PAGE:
In this commentary, I am going to discuss Dave Ramsey’s 7 Baby Steps and why it is working for me and my family. I am going to break down each step so that we all have a much clearer understanding of each one of them. This is also very helpful for those of you including myself who are looking to better their own financial future and freedom.
These 7 Baby Steps are taken directly from Dave Ramsey’s #1 best-selling book, The Total Money Makeover. You can get a hardcopy or an audio copy of the book from the link on the description box below.
Who Is Dave Ramsey?
Dave Ramsey is America’s trusted voice on money and business. He’s authored seven bestselling books. More than 25 years ago, Dave Ramsey fought his way out of bankruptcy and millions of dollars in debt. What he learned, turned into Financial Peace University—the program that has helped more than 5 million people change their financial futures and family trees. Now, his radio show and podcast, The Dave Ramsey Show, reaches more than 13 million listeners each week.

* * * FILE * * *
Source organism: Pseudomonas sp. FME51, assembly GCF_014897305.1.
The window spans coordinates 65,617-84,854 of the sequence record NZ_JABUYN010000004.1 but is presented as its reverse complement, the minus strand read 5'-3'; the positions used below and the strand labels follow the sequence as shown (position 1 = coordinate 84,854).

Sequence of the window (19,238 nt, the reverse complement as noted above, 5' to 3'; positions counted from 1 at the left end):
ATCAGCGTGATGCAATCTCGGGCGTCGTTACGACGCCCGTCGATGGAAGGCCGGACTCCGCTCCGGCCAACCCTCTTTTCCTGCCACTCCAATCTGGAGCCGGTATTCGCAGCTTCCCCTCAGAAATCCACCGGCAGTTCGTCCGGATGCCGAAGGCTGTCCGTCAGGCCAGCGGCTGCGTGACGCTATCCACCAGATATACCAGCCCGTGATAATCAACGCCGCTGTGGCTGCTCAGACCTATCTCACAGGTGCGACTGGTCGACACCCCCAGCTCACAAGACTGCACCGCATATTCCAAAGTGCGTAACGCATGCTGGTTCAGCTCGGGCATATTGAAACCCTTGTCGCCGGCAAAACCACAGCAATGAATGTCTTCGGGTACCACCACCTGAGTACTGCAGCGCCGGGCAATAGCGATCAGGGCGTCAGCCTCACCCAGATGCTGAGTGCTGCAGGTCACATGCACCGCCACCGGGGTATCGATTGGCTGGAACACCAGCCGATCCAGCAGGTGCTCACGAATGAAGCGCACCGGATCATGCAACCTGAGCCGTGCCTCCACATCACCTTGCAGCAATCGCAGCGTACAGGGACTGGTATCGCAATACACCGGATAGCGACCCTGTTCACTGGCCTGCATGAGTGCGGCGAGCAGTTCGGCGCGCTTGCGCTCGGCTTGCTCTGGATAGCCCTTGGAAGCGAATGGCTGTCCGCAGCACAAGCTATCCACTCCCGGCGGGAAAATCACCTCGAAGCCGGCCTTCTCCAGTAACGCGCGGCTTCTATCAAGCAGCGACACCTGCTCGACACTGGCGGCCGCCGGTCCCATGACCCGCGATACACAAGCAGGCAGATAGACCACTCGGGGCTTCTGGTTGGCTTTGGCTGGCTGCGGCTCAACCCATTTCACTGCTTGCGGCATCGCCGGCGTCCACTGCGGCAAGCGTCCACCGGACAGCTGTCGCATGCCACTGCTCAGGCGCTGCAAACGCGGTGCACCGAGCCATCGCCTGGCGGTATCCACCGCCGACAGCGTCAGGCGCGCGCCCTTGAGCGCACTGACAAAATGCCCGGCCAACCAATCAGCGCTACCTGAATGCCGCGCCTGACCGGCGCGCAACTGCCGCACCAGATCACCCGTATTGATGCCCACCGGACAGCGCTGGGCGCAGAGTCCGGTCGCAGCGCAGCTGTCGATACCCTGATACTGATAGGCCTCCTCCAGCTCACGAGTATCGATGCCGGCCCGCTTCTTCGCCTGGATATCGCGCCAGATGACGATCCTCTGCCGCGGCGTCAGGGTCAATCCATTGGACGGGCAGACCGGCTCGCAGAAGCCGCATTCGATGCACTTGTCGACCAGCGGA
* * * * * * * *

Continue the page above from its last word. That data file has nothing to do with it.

Just to give you a little background, I learned about Dave Ramsey a little over a year ago. Prior to that, my husband and I have always been keen on our finances and investments. But not that very intentional, until we listened to Dave Ramsey and started following the 7 Baby Steps.
Both my husband and I are savers since we were kids. The only huge difference between us is the purpose of saving. In my case, I used to save diligently every month, but at the end of the year, I always ended up spending the money on something that didn’t produce me any money or cash-flow. In other words, I had been spending all my savings at the end of the year to liabilities. Thank God I met my husband in 2013 and all of that changed! On the other hand, my husband is the total opposite. He puts them on things that have the potential to generate a cash-flow or asset.